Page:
This is Cathal Dennehy’s first piece for RunBlogRun during the 2023 World Championships. Cathal is one of the finest writers in our sport and has been part of the track & field scene for many years now. Enjoy his observations on Ryan Crouser, newly crowned WC in Men’s shot put. 


This was surely the best one of all. Ryan Crouser has thrown farther than this. He’s thrown under more pressure than this. But of all the achievements racked up in the 30-year-old’s career – from world youth champion in 2009 to world senior champion in 2022, with two Olympic golds along the way – this was surely his finest effort.

Ryan Crouser sets two CR in winning the Men’s shot put in Budapest! photo by Kevin Morris

The records will show that the behemoth from Oregon won the world title by an astonishing 117cm, his winning throw of 23.51m sitting behind only his world record of 23.56m on the all-time list. But it was the context to it that made this better than that LA day back in May, when he broke the world record, better than Rio in 2016, Tokyo in 2021, and Oregon in 2022.

Four weeks ago, Crouser threw 23.07m to win at the London Diamond League but contracted an illness on the journey home. “I lost my sense of smell, so it was probably Covid,” he said tonight. A training session that followed in 104-degree heat likely didn’t help matters, nor did the long-haul flight back. Any of those three factors could have led to what happened next – Crouser still doesn’t know the cause – but whatever the underlying reason, he woke up one day with blood clots in his lower leg.

Ryan Crouser broke the Champs record twice in the Men’ Shot Put final! photo by Kevin Morris

At the time, he thought it was a calf strain, and it was diagnosed as such. “It didn’t present with the typical symptoms (of a blood clot) – no redness, swelling, heat, or throbbing. After 10 days of being relatively unresponsive to any treatment, my PT was like, ‘I don’t like the way this looks; it’s not sitting right with me.’”

Before he traveled to Europe, he underwent a Doppler ultrasound scan, which showed “two distal blood clots” in his lower leg. Crouser’s thoughts turned immediately to Budapest. “Since then, it’s been a matter of: can I still do world champs? Can I mitigate the risks and travel safely to and from Budapest?”

Throwing was painful, so he couldn’t really train, but the bigger risk was likely from long-haul travel. Still, if he was to compete, Crouser wanted to contend.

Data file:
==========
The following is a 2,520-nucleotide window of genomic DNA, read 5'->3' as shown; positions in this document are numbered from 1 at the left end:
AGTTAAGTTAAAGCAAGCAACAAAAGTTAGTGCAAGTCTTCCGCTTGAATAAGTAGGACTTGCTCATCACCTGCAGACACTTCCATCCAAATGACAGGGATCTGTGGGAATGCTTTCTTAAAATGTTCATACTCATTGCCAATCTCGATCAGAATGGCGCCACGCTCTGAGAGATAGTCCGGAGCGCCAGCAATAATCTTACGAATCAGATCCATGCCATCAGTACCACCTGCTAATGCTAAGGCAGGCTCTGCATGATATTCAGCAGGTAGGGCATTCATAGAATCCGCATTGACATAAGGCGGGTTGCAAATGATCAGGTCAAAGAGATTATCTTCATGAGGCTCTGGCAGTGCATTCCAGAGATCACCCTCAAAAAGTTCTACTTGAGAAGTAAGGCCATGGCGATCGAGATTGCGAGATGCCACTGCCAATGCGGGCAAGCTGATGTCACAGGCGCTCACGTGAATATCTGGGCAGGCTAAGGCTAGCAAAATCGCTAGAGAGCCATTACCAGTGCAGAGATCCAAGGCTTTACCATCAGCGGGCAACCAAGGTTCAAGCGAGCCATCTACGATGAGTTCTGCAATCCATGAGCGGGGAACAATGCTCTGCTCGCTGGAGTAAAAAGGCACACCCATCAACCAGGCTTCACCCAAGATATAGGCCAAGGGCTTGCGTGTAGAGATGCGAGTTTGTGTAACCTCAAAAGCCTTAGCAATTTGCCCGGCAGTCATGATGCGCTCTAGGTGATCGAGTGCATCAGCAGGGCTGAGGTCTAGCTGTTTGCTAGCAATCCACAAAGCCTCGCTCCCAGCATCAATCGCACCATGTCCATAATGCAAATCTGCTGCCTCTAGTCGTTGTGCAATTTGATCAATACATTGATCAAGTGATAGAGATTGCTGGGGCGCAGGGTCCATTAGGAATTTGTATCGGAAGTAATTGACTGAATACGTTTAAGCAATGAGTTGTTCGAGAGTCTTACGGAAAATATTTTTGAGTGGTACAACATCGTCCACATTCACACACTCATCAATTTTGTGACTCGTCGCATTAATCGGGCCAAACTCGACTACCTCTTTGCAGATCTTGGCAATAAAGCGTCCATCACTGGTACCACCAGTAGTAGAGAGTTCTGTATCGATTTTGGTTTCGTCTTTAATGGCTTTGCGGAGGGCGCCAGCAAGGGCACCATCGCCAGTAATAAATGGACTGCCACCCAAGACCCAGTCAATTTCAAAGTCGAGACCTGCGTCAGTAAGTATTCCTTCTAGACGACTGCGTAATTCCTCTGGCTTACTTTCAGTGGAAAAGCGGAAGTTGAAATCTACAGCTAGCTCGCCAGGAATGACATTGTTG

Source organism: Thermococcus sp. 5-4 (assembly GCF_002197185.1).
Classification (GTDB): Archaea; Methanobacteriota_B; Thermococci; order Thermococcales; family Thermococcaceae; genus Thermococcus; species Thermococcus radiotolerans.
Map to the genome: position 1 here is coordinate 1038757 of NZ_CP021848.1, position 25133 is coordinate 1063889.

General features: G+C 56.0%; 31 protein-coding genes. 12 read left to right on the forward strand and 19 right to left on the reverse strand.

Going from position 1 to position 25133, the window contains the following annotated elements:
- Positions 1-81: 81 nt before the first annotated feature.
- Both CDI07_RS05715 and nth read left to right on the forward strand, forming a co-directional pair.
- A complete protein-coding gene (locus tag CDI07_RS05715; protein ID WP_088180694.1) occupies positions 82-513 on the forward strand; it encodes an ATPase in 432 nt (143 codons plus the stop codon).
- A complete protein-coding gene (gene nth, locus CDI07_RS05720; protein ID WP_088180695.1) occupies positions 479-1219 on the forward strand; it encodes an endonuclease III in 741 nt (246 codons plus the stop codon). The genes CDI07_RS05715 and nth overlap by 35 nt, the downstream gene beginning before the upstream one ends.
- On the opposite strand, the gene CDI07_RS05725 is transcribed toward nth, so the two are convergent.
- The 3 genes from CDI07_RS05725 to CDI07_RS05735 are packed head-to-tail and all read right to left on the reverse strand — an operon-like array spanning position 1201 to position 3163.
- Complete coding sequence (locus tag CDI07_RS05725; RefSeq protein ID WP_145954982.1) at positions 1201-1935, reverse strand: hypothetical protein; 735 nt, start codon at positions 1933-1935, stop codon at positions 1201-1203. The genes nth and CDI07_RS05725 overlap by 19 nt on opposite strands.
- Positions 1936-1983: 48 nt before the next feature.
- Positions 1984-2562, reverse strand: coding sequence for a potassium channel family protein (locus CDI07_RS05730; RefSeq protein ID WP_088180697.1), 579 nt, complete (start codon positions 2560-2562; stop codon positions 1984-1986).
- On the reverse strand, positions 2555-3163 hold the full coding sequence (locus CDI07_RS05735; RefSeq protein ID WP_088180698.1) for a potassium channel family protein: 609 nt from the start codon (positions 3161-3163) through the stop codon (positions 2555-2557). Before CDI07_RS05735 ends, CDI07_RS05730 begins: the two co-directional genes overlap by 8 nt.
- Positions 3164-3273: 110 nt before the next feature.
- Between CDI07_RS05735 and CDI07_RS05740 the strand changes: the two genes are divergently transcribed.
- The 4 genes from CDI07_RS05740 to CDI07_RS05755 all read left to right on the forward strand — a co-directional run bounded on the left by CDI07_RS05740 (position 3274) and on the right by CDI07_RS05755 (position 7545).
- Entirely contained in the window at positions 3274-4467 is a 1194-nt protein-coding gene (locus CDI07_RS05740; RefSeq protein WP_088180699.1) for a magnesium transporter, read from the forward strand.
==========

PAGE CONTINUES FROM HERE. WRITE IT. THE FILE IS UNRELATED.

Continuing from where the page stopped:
Ryan Crouser, World Athletics Championships
Budapest, Hungary
August 19-27, 2023, photo by Kevin Morris

“No plyometrics, no sprinting, very limited in the weight room,” he said of his last three weeks. “The bread and butter of my taper is sprinting and plyometrics, but the last time I really threw hard was the London Diamond League.”

Crouser had “fantastic medical staff” around him who worked out “what medication I could be on, within the rules, so I could travel safely,” and they gave him the numbers, the risks of what he was about to do. They were low but not exactly non-existent.

“The biggest risk was getting here,” he said. “The number one concern, and it’s a very small risk if the blood clots were to move, it’d be difficult to diagnose a pulmonary embolism during a World Championships because you’re a little out of breath and have tightness in your chest regardless.”

Before Saturday’s final, Crouser had conversations with medical staff about the importance of being able to recognize the difference between normal, world-final anxiety and something that signified a serious medical situation. Did he ever think about not coming?

Ryan Crouser, World Champ, shot put, August 19, 2023, photo by Kevin Morris

“If (the blood clots) had been higher, there’s a point where you have to say, this is not worth risking your life for,” he said. “If you’re going to have them in travel, they’re in the safest place they can be.”

The issue caused Crouser “constant pain” when he exercised in recent weeks, but he fought through that in the shot put final, seizing command in the opening round with 23.51m, adding to his lead in the second with 22.98m. Still, his first five efforts left him dissatisfied.

“I tell the athletes I coach: ‘You can make a mistake in a meet, just don’t make the same mistake twice.’ I think I made a mistake in each of the first five rounds, but I didn’t make the same one twice, so by the sixth round, I had as close to a perfect throw as I’ve ever had, given my preparation.

Was this the best performance of his career?

“Without a doubt,” he said. “I wasn’t in the physical shape I’d hoped to be. It was a testament to the preparation I had to throw that with 20 days of pretty terrible limitations.”

Ryan Crouser, World Champ, shot put, August 19, 2023, photo by Kevin Morris

With his second world title in the bag, the only question to ponder now was hypothetical. How much distance had the health issues cost him on that final throw?

“It’s difficult to say how far it could have gone,” he said. “It was definitely a far better technical execution than my world record; I just didn’t have the power out of my body. I was missing 30cm today, at least, which has me excited for the future.”

So, how far can he go down the line? “I think 24 meters is possible,” he said. “I had the technical side today; I just need the physical side.”

Given what he achieved tonight, against such odds, few would bet against him.